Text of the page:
Today is Mother’s Day. It is the day after Pride. And tomorrow will be my two-year anniversary of being on T. It’s kind of a wild confluence of events for me. I’m celebrating being my true self, having a mother, having been a mother, being partnered with a mother, and being lucky enough to lead an organization dedicated to creating a safe and fun outdoor community for our LGBTQ+ community. And at the same time, all of these events give me pause.
In some ways being on T for two years is a fairly short amount of time, and yet in so many ways it puts me so very far away from being a mom, being a lesbian and being part of a community of women that for so many years felt like home to me. I felt this acutely yesterday at Pride when two women came over to The Venture Out Project table. They were excited about what we do but looked concerned. I asked them if they were interested in joining us for a hike. They looked up and asked, “Are women allowed on your trips?” In that moment I realized that these two lesbians, who only two years ago would have passed me on the street and given me that knowing look, had no idea that for 38 years I had outwardly represented myself as a woman, that I carried and gave birth to my now nearly six-year old twins, and for three years was called Mommy. They had no idea of our shared connection, of my intimate lived experience of what it means to be a woman, a lesbian, and a mom. And yet I realized that my telling them I’m trans, that of course women are welcome because many of us have lived as women, would do little good because no matter what I told them, they saw a man standing in front of them.
Some tell me I should feel good about the fact that my physical appearance represents my gender identity. And to be sure, in many ways and in many contexts I do. But yesterday at Pride in Northampton, the self-proclaimed lesbian capital of the world, I felt sad that folks I was meeting for the first time had no idea the complexity of my gender identity, my past and my connection to the lesbian community. Which is of course to say, none of us can see the complexity of someone’s identity just by looking at them. We can read some things on people’s bodies, but they’re not always accurate and they’re certainly incomplete. What I like about The Venture Out Project and the community we are creating is that it is a place where we can all share the complexity and nuance of who we are and that we welcome and affirm each other for that very reason.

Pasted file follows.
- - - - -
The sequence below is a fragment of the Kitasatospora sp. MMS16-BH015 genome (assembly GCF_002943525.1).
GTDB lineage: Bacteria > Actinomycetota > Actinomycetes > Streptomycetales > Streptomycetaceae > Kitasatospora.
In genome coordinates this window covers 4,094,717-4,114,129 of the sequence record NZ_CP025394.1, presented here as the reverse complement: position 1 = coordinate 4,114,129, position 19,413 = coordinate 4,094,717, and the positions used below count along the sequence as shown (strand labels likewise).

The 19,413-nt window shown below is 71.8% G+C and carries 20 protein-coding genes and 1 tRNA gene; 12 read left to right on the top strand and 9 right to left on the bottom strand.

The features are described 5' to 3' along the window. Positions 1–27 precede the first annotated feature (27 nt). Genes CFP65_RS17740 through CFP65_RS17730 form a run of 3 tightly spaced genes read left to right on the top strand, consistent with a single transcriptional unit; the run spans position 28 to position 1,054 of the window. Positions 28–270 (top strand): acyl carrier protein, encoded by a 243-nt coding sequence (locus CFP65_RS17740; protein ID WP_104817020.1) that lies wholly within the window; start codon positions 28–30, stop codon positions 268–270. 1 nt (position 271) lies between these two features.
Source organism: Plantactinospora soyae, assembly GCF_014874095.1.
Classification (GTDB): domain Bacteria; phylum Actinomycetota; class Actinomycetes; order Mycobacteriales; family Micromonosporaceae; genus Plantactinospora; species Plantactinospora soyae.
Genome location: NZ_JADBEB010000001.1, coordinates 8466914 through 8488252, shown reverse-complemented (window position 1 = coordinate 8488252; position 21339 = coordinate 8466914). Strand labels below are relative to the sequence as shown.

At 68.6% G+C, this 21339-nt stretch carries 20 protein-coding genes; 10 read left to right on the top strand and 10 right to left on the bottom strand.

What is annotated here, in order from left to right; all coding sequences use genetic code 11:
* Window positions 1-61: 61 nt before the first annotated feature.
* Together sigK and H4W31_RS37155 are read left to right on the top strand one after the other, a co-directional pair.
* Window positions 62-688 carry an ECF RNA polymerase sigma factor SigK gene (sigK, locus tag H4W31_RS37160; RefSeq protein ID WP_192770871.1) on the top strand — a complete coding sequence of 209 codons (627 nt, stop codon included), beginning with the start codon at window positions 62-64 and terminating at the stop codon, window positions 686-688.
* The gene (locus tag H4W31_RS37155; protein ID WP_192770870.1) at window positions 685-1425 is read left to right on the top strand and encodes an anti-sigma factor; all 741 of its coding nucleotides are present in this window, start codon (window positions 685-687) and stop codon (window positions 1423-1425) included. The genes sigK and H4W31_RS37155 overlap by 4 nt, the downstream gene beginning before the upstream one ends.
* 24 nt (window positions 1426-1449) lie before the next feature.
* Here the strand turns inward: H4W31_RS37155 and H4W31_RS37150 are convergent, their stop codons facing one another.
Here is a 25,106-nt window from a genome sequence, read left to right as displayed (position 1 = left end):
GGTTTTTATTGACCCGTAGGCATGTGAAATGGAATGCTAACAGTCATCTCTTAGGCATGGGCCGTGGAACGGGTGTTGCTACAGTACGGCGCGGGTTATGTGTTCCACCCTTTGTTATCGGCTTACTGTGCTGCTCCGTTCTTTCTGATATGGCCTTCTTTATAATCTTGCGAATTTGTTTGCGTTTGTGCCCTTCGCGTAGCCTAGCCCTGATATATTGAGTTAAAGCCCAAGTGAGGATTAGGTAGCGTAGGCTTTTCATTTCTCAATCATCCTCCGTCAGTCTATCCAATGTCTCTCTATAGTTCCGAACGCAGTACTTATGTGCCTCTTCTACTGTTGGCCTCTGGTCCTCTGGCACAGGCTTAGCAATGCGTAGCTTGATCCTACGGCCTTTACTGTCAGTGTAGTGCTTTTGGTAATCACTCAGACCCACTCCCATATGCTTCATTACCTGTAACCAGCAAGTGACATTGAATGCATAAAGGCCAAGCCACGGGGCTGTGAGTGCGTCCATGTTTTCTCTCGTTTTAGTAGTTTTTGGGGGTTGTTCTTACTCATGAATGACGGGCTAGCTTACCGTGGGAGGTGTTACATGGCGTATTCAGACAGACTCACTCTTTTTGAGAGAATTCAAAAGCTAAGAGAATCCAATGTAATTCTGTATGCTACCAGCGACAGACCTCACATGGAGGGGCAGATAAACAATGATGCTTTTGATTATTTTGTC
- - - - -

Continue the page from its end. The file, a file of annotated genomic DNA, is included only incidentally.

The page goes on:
So on this Mother’s Day, day after Pride, and Manniversary Eve, I want to shout to the world that everyone is welcome at Venture Out – that we seek to be a space that attracts a diversity of people, a space where we recognize each other for who we are and where we seek community in our shared and unique experiences. In fact, my favorite trips have been those where we have people from age 20 to 60 sharing a tent, a genderqueer college student teaching a 50 year old lesbian how they use the word queer, and a 55 year old gay men telling a group of young queers about what it was like to live through the AIDS crisis of the 80s and 90s. That to me is really what all three of these holidays are all about. They are about recognizing that there is a Mother in many of us who takes care of our chosen family, that the anniversary of starting T is for me more an anniversary of becoming my true self, and that Pride is about celebrating all of the past, present and future in our community. Thank you all for being part of my community.